Thursday, October 28, 2010

Penguins Star in Google's Street View of Antarctica

Penguins Star in Google's Street View of Antarctica

by Stephen Messenger, Porto Alegre, Brazil on 09.30.10

street view antarctica photo

Forget the long boat ride and freezing temperatures -- thanks to Google Street View, now you can take a stroll on the rocky coast of Antarctica from the comfort of your own home. Since the feature was first made available in 2007, the Web giant has gone on to add images from around the world -- and with today's launching of Street View in South America and Antarctica, now every continent is covered. "This allows people to understand the contrast between New York Times Square and being on the edge of a glacier looking at penguins," says Google. And the best part? You can do it all in your underwear.

View Street View in Antarctica in a larger map

According to a report from The Guardian, today marked the launching of Google's Street View option in Brazil and Ireland, as well as Antarctica. Though the coverage is currently limited in these places for the time being, it is the first time such images have been available of every continent on the planet.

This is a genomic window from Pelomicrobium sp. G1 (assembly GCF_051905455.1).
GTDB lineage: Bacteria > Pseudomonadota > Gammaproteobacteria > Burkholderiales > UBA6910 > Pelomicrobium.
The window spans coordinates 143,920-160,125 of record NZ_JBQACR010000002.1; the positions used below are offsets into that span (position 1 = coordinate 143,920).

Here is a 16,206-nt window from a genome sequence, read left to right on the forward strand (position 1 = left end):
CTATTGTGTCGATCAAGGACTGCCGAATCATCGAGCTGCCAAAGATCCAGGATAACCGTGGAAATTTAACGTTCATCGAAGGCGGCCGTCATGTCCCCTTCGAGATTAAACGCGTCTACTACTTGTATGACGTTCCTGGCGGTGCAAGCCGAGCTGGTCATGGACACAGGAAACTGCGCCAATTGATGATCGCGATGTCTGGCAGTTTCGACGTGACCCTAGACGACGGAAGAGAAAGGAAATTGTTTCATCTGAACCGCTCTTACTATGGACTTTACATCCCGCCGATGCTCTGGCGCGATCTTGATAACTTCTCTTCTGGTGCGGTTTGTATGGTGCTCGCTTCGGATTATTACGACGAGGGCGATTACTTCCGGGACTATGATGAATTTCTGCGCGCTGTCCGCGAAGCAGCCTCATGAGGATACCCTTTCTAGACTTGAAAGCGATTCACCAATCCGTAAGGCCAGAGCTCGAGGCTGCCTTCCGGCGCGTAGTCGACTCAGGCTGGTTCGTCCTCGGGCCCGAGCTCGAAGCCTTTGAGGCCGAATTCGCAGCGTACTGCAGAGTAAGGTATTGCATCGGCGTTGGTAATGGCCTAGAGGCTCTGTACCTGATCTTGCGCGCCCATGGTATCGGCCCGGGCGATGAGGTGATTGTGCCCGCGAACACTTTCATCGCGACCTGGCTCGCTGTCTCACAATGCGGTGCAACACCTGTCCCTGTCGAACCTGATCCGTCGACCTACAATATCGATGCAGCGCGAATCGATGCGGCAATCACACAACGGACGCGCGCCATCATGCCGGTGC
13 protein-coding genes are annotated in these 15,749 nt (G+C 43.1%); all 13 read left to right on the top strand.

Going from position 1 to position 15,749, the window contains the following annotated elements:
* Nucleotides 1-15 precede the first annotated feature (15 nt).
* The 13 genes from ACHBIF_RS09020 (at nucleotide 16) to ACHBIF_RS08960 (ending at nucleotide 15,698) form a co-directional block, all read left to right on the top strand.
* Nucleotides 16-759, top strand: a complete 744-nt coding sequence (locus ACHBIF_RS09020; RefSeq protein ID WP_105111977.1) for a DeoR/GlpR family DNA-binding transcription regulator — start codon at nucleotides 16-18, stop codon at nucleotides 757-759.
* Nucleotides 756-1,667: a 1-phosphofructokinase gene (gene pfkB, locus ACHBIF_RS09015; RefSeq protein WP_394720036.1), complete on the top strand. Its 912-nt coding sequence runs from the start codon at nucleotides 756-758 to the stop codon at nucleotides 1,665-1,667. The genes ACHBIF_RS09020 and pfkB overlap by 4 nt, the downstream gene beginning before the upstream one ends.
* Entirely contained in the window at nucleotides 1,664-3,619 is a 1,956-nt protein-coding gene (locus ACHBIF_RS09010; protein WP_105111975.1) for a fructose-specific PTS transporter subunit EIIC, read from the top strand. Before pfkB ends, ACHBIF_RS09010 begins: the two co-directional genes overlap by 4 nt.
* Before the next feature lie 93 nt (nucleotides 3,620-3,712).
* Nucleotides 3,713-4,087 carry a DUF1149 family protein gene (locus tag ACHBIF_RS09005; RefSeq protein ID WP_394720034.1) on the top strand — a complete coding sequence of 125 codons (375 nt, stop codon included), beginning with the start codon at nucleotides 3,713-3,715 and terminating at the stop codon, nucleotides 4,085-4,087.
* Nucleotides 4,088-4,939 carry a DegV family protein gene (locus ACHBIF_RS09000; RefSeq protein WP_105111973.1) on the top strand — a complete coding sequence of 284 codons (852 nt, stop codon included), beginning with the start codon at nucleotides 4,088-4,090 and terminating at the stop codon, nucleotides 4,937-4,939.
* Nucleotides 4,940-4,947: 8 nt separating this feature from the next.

Google's Brian McClendon, vice-president of engineering the company's Earth and Map division, sees the Street View as an educational tool:
We often consider Street View to be the last zoom layer on the map, and a way to show you what a place looks like as if you were there in person - whether you're checking out a coffee shop across town or planning a vacation across the globe. We hope this new imagery will help people in Ireland, Brazil, and even the penguins of Antarctica to navigate nearby, as well as enable people around the world to learn more about these areas.
While chances are that penguins won't be getting much use out of the Street View, it may be the closest most folks get to visiting the bottom of the world. Unfortunately, Google may be hard pressed to keep such images up to date. Rapidly melting glaciers and a bleak outlook for penguins resulting from climate change, threaten to change the picture of Antarctica we have today.

But at least now you can say you've been there -- kind of.


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